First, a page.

The seven-foot junior averages 15 points and 7.1 rebounds. He’s the more skilled of the duo. He also does not like contact in the post. Zeller has a nice turnaround from about eight feet. He can also post on the block or move to the elbow. He played for Romar last season on the USA Select Team. Darnell Gant and Aziz N’Diaye will deal with him.

Former Tar Heel Eric Montross’ take (Montross is now a color analyst for the Tar Heels Sports Network and knows a little something about enormous frontlines):

“The great thing about the tournament is, that you come in and if you try to change too much, you’re in trouble. I think it’s all about making sure you’re very efficient in your own style of play. As far as Carolina goes, the things that are most important to them is keeping the turnovers low and the fact they have to convert some outside shots. (Friday night North Carolina received) 84 points of production between Henson, Zeller and Barnes. That was huge, but our perimeter was empty with our perimeter shooting. We can’t have that kind of imbalance against the Huskies.

“When Carolina plays its best basketball, it’s when everybody scores a little bit instead of a few guys scoring a lot.

“I think Washington is that same style (as Friday’s opponent Long Island University), only much better. The way (LIU) got in passing lanes yesterday, we kind of short-armed some passes that created those turnovers. I think that really for us, turnovers are the linchpin.

“Rebounds, the turnovers, it’s not rocket science, it’s basketball.”

“(Friday) night the height was a real issue. When you look at how our guys play with contact … Zeller, if you had asked me that early in the season, I would say it really affected his game. He’s gotten much better at that. John Henson, if you put a body on a shot blocker offensively and get into their legs and their body, they’re not nearly as effective. I think certainly Henson’s not a guy who just sits in the post and looks forward to banging, banging and banging. But he’s been effective (despite) not loving that aspect of the game.”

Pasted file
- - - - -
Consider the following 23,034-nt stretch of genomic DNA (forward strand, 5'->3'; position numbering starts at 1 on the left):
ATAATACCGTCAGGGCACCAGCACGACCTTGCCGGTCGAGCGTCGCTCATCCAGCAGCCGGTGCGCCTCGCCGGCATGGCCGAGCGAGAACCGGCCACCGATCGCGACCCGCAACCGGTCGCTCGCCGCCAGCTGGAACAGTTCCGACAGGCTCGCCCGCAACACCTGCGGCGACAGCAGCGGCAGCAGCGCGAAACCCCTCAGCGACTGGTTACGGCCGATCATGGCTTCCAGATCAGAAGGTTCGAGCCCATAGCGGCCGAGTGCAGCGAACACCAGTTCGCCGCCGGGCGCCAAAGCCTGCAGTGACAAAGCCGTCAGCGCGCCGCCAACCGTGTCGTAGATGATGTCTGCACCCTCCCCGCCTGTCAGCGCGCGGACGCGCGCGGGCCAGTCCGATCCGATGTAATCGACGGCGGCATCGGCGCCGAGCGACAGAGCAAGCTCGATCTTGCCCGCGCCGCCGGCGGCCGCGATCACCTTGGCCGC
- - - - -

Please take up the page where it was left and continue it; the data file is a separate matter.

What North Carolina does well: Play in transition, challenge at the rim, rebound. It’s little surprise North Carolina is the No. 1 rebounding team in the country. It’s also the only team in the tournament to score more than 100 points. Much like Washington, the opposition wants to stay out of a transition matchup, so playing up-tempo is welcome and rare. “We haven’t faced it a lot because usually they know we’re good at it,” Zeller said.

What North Carolina does not do well: Shoot threes, take care of the ball. As Montross alluded to, North Carolina’s perimeter effort Friday night was meek. It was 3-for-17, slightly worse than the Huskies’ poor showing against Georgia, from behind the three-point line. The Heels shoot just 32.8 percent as a team from behind the three-point line. Only Leslie McDonald and Barnes have attempted more than 100 3s. That’s essentially McDonald’s role. Of his 206 field goal attempts, 126 have been three-pointers.

How Washington wins: Turn North Carolina over, makes 3s. This high-possession game will be candy for both teams, but Washington needs extra possessions and at least 10 made 3s to counter the inevitable offensive rebounds it will allow. Three of the five Carolina starters average more turnovers than assists. Williams said it Saturday: “The biggest thing, stop the silly turnovers. You just can’t turn the ball over the manner, the types of turnovers that we had were just silly. We can’t do that.” It will be interesting to see if Washington has the chutzpah to trap. It has a depth advantage since Carolina plays just six or seven guys more than 10 minutes.

How North Carolina wins: Demolish Washington on the glass, Barnes gets hot. Repeated tip-ins did in Long Island Friday against North Carolina. But the Blackbirds tallest players is 6-foot-7. Washington has length that is much closer to North Carolina’s, but still can’t match the Tar Heels. Barnes carried North Carolina in the ACC Tournament with a 40-point night. He has become progressively better through the season.

Prediction: Too big, too talented. Washington was able to get larger during the offseason, but North Carolina presents post play that overwhelms everyone in the country not named Duke. Thanks to Marshall, North Carolina will hang onto the ball just enough that its offensive rebounding will become too much. Tar Heels 89, Huskies 80.